Thurl's Career On Radio

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The Goose Creek Parson
Thurl's career began on radio in the mid-1930s. He appeared on The Goose Creek Parson, which was broadcast from Hollywood every morning on KFAC. CBS picked up the show and it aired nationally three nights a week. Thurl was a member of the Goose Creek Quartet along with Al Harlan, Bill Days, and William McDougall. Thurl did much of the announcing and portrayed several characters including Elijah "Lige" Gupton and Grandpa Hortle. After William Hogg, who played the title character, Parson Josiah Hopkins, passed away in 1937, his widow Virginia Hogg, known on the show as Sister Sarah, kept the show going into the early 1960's. For more information on the Goose Creek Quartet visit The Country Church of Hollywood website. Thurl left the show to join the Paul Taylor Choristers.

Shows with The Paul Taylor Choristers
Thurl joined the Paul Taylor Choristers who were on a couple of popular radio shows: The Gilmore Circus and the Kraft Music Hall, the latter which stared Bing Crosby. Bill Days and Max Smith were part of the group which consisted on eight men and six women all singing around one microphone. Also on these shows was Spike Jones, who was the drummer in the NBC Studio Orchestra at the time.

Shows with The Sportsmen
Thurl joined the Sportsmen in 1938, teaming up with Bill Days and Max Smith again. At one point the Sportsmen were on 14 different radio programs, including The Al Pearce Show (on which they were billed as The Merry Men), The Sealtest Village Store with Rudy Vallee, The Ginny Simms Show, and The Burns and Allen Show. The were on the show In Little Old Hollywood where they were billed as The Hollywoodmen. Since the shows were not recorded, this meant they did one show for the East Coast and another one for the West Coast (three hours later), a total of 28 shows a week. 

The Sportsmen made frequent guest appearances on The Jell-O Program starring Jack Benny in the late 1930s and early 1940s. One such appearance was the January 25,1942 show called "The Frightwig Murder Case" (2:58), in which the quartet portrays Jack's lawyers.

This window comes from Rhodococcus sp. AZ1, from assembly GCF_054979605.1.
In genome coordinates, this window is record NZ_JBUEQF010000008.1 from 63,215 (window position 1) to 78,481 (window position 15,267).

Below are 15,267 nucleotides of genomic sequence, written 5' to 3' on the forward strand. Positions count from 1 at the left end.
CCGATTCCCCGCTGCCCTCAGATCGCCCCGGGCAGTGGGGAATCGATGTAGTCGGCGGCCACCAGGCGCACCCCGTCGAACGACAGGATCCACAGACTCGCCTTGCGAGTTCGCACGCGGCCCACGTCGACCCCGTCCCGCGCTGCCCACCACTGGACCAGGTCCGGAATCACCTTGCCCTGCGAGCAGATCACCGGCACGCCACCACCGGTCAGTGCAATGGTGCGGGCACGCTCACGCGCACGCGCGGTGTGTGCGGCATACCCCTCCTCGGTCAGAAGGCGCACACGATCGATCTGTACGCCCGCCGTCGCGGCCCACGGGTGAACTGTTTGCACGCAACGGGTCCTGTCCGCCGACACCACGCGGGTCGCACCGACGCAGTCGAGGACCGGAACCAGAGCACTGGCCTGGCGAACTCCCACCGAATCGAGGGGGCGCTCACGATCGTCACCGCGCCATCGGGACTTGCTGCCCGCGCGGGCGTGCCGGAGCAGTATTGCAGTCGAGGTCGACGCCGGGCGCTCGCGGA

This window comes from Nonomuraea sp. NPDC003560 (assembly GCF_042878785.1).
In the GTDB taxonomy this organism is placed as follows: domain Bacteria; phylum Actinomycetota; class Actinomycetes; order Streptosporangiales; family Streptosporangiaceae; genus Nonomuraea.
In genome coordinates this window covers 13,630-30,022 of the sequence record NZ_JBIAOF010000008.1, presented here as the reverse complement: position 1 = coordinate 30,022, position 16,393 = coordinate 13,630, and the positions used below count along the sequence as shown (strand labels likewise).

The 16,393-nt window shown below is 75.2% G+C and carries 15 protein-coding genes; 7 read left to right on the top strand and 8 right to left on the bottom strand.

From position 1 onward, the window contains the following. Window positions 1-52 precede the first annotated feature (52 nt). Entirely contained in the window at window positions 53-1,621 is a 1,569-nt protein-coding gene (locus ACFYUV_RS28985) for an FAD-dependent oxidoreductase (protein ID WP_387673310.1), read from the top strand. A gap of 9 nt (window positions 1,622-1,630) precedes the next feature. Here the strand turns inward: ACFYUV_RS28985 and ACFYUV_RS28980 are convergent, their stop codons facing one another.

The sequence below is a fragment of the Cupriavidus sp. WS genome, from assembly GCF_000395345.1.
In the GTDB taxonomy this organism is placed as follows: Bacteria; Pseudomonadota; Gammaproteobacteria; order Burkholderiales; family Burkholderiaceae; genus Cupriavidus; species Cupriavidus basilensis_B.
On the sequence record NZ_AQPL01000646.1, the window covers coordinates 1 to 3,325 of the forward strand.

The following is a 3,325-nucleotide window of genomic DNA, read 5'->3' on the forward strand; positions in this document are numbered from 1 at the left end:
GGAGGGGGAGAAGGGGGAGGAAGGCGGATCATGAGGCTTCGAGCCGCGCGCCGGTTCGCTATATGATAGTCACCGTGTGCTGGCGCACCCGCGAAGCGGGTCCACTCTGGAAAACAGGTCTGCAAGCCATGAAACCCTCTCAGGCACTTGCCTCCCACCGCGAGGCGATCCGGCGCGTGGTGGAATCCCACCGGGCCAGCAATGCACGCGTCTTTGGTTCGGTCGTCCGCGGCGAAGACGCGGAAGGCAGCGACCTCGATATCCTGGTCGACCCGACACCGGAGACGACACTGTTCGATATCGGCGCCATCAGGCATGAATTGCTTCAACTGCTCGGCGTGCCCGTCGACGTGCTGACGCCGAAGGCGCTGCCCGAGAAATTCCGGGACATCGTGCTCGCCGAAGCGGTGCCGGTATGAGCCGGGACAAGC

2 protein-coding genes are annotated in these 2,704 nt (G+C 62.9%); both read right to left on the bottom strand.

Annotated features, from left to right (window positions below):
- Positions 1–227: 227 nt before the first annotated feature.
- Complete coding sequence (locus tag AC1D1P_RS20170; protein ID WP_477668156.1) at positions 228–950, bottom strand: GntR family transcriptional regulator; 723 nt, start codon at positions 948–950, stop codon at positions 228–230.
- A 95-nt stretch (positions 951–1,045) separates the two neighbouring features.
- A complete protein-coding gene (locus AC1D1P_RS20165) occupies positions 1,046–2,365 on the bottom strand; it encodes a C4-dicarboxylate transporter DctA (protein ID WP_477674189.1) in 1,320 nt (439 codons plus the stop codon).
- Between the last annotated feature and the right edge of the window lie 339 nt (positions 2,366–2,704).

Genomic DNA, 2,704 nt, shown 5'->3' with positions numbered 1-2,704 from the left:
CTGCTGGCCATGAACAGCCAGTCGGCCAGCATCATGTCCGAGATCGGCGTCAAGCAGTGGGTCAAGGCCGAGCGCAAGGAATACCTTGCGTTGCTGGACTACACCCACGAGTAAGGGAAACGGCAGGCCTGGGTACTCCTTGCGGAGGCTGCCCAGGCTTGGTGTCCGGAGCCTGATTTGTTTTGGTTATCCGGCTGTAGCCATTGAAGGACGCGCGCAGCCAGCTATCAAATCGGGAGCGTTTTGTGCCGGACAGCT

Thurl left the Sportsmen in 1942 to join the military, and by the time Thurl returned to Hollywood in 1947 the Sportsmen were regulars on Jack's show, which had changed networks and was re-titled The Lucky Strike Program. After the war, the Sportsmen continued to be the #1 radio quartet and Thurl made a few appearances with them on shows starring Jack Benny, Judy Canova, and Eddie Cantor before going on to create a new quartet, The Mellomen. Even after Thurl formed the Mellomen, the Sportsmen had continued success on radio primarily with Jack Benny, but others they worked with included Edgar Bergen, Mel Blanc, and Phil Harris. 

Shows with The Mellomen
Thurl's new quartet, The Mellomen, spent most of their time in the recording studio backing up some of the best know singers in Hollywood, but they also appeared on a number of  radio shows, most notably The Edgar Bergen/Charlie McCarthy Hour. They were also on The Railroad Hour as part of the Norman Luboff Choir. On a few episodes of The Railroad Hour, Thurl did some solo work and even had an occasional speaking role. The Mellomen frequently appeared on The Roy Rogers Show and were regulars on The New Edgar Bergen Hour in the mid 1950's

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